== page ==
The other main purpose of the ghats – of couple of them, anyway – is the cremation of the dead (as opposed to the cremation of the living). We passed a smaller on on the way down. There were one or two bodies wrapped in brightly coloured fabric lying near the water’s edge. On the way back north we passed the main cremation ghat, Manikarnika Ghat. Bodies were less in evidence, but we weren’t as close; there was smoke rising from a number of places and several large stacks of wood. You’re not supposed to take photos of this latter ghat, but we all did – from a respectable distance, anyway.

There were plenty of other rowboats of various sizes on the river. The vast majority being tourists – small groups like ours, a few couples, the occasional single photographer, and quite a few parties of twelve, fifteen or so. Other rowboats were operated by sellers of flowers, postcards, necklaces, little pots of Ganges water and other tat. One of these struck up some banter with the Japanese lads – in Japanese – which they seemed amused and a little irritated by.

One ghat – I think it must have been Dasaswamedh Ghat – was pretty lively for this time of the morning. No huge crowds, but a number of people, stands, sunshades and boats, and music playing.

The whole experience is not nearly as special as its reputed to be – mainly for being so frigging cold. But the scene – even in the orange light of the early sun – is pretty drab. On the other hand, you can’t really come to Varanasi and not do a dawn boat trip.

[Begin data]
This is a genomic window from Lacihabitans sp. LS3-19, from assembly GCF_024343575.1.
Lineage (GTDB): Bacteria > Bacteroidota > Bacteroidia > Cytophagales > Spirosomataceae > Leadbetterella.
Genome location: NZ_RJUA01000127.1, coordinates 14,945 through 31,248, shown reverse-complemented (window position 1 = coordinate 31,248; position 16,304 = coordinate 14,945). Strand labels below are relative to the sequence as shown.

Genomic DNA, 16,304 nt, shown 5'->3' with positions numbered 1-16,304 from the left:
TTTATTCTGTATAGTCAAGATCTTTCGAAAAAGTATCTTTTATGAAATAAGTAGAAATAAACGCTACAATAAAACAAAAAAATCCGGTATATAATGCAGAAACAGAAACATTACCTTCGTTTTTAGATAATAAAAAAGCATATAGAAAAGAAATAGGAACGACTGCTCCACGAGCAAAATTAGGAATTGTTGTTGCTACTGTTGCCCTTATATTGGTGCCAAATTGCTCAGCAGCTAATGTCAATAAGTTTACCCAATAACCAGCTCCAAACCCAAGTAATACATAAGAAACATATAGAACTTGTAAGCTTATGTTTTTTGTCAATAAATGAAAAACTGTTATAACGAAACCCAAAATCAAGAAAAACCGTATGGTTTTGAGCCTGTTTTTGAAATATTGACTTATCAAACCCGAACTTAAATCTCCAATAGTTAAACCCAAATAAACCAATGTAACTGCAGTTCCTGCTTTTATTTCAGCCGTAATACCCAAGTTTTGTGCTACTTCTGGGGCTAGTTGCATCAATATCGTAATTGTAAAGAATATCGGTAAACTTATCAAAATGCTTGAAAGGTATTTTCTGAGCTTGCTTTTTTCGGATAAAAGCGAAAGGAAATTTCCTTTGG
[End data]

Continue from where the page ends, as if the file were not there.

Back at the hotel, we had breakfast, and I chatted a bit more to the Israeli guy. He found the hotel in the 2004 Hebrew Lonely Planet and was paying 150 rupees for his room – one third of what I was paying (he had no TV, though). He also recommended going to Rishikesh, which – now that I’ve looked where it is – might be a bit on the cold side for my wardrobe.

Then I checked out. As I’d expected, the hotel man wanted to know why and wanted to make a deal with me, but I refused to elaborate further than ‘I’ve changed my mind’, and eventually he gave me the money back for the other three days and I left. Hotel Ajaya doesn’t require money up front – just another reason to be here and not there.

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Incredible India

India, Day 20 – Varanasi

‘Incredible India’ is Indian tourism’s official slogan, but I’m it using ironically. Just thought I’d point that out.

The hotel at which I stayed last night wasn’t, in fact, the Ganga Fuji Home, it was the Ganga Yogi Lodge (I doubt whether any yogis lodge there). It’s all part of the commission racket that is rife in these touristy places. The rickshaw drivers get money from the hotels for bringing them guests. What you’re suppsed to do is check that the driver has taken you to the right place, and if he hasn’t, insist that he does.